I am interested in it as a shared memory backend for parallel programming libraries (like parany).
Given the fact that the library was downloaded 18 times last month (thus indicating low use) I would say no, since that puts up more burden on ocaml-community. I’d rather have popular libraries there than a dumping ground of all kinds of unmaintained code. But I’m sure the author of would appreciate help with maintenance!
On the other hand, I think that Ancient is a useful tool in the OCaml ecosystem. Its low profile and lack of communication has prevented its use in scenarios where it may have been useful, and may have lead to a partial reinvention of its ideas and duplication of work. I think we should ask for the opinion of people who had a use for Ancient or similar technology before making a choice.
( @let-def ? )
I indeed have a “reinvention” of Ancient around with a few different design choices. I might be able to release the sources, I have to check.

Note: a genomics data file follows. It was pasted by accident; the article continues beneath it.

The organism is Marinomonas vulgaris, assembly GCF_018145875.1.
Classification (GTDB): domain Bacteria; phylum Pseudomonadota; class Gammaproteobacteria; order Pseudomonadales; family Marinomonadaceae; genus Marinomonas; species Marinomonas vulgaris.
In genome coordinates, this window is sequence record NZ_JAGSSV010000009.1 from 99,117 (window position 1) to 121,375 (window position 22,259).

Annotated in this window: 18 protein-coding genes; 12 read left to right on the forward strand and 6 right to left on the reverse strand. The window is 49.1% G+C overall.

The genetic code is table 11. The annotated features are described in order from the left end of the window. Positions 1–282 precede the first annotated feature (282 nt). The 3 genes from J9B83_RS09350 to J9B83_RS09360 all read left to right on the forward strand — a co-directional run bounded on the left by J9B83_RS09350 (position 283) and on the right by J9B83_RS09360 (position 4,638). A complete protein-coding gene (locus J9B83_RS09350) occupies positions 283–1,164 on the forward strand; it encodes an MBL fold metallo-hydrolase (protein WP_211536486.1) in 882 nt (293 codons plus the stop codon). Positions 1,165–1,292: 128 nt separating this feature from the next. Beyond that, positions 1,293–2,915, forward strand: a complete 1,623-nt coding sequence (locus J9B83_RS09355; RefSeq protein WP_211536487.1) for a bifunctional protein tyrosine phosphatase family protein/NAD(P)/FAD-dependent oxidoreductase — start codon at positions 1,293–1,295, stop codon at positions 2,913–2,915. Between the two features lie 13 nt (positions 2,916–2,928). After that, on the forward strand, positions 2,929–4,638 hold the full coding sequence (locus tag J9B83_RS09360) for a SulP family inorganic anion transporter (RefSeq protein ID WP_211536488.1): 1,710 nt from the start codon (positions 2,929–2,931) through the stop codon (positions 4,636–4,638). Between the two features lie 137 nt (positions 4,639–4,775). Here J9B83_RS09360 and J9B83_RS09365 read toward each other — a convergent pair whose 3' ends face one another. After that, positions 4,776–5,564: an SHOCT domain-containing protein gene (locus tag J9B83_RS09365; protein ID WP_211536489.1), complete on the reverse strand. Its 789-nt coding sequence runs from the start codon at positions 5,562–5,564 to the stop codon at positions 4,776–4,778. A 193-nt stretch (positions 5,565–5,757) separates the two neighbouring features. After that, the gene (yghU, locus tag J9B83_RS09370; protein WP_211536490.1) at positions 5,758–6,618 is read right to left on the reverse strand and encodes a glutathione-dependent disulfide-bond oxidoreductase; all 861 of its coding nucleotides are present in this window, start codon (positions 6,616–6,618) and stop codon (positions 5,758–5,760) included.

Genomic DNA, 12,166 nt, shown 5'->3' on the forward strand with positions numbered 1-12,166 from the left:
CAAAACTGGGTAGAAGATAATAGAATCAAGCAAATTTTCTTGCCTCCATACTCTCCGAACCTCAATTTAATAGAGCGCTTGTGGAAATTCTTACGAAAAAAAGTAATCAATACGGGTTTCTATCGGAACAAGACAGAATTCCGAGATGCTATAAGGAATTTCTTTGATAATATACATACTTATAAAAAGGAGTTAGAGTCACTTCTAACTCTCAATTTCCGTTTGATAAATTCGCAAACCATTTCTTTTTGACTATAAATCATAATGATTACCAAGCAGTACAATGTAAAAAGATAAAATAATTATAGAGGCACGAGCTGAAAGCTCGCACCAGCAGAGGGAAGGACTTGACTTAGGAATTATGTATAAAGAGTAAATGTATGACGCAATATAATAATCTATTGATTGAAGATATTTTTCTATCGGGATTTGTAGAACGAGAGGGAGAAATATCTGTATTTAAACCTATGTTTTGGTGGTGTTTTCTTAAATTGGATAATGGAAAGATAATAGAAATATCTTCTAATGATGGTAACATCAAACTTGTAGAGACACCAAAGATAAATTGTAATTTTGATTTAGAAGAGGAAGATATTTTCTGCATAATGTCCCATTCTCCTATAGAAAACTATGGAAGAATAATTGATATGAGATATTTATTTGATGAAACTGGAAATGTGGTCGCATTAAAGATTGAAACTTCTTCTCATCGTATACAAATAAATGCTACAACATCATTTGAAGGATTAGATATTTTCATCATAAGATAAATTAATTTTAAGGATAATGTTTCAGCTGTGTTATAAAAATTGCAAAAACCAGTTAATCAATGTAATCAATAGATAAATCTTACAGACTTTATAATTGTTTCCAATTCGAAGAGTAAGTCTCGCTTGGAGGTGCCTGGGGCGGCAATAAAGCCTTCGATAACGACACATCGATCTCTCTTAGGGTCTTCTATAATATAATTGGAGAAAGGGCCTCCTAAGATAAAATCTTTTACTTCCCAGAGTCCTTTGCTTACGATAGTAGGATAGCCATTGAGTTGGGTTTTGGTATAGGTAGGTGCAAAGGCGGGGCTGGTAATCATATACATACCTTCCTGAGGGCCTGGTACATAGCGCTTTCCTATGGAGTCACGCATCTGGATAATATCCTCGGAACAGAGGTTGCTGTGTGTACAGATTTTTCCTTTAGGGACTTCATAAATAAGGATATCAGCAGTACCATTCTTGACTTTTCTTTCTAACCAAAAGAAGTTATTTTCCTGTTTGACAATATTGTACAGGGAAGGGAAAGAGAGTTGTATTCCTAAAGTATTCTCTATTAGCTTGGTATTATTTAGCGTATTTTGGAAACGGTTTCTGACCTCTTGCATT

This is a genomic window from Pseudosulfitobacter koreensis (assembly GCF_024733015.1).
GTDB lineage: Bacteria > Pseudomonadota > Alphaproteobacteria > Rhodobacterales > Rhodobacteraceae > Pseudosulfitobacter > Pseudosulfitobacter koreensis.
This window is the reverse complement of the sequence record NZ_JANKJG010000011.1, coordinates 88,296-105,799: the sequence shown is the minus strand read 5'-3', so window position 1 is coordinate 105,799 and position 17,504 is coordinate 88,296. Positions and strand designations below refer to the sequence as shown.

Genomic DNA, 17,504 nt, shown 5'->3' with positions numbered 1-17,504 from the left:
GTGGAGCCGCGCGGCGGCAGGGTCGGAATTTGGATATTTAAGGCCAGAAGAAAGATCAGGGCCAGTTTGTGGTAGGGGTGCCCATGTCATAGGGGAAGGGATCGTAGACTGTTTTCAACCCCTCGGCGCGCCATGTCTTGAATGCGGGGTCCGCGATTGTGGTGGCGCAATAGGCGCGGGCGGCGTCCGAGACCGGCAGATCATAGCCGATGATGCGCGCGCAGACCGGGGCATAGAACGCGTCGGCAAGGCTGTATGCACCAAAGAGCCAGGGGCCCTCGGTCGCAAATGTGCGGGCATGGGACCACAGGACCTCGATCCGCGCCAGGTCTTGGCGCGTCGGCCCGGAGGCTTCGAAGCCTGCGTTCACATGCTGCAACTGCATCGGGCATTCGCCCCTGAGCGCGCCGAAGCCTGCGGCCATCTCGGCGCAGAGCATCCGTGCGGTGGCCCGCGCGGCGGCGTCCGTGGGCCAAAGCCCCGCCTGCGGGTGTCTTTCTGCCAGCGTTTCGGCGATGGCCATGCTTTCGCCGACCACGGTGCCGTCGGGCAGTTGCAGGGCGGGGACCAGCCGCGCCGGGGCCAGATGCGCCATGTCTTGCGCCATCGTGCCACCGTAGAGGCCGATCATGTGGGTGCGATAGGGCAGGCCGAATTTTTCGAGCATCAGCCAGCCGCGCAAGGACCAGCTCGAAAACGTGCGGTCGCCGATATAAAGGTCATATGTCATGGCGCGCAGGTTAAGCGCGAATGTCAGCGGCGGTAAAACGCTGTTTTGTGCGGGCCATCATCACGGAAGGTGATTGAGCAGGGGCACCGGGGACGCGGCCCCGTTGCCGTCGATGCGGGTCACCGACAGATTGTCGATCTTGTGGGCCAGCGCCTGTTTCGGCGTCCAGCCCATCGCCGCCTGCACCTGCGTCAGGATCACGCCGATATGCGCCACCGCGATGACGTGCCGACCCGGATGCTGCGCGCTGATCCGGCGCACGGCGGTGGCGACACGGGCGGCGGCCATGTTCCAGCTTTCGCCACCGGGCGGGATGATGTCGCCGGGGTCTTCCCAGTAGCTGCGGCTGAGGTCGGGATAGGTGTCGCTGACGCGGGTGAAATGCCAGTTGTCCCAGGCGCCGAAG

I was planning to use ancient, or a revived version of it, as the shared memory
backend for parany:
I would like to get away from ocamlnet and manually manage semaphores.
By the way, I have asked Richard Jones by e-mail about transferring ancient to ocaml-community, but did not get an answer yet.
So far, the projects transferred to ocaml-community (with one exception) have been projects that are widely used and that I’ve heard of before. That one exception has been a bit of a problem. If we were to transfer this, it would be good to know that someone was committed to keep working on it.
Maybe a good first step to give more visibility to Ancient would be to add it to awesome ocaml.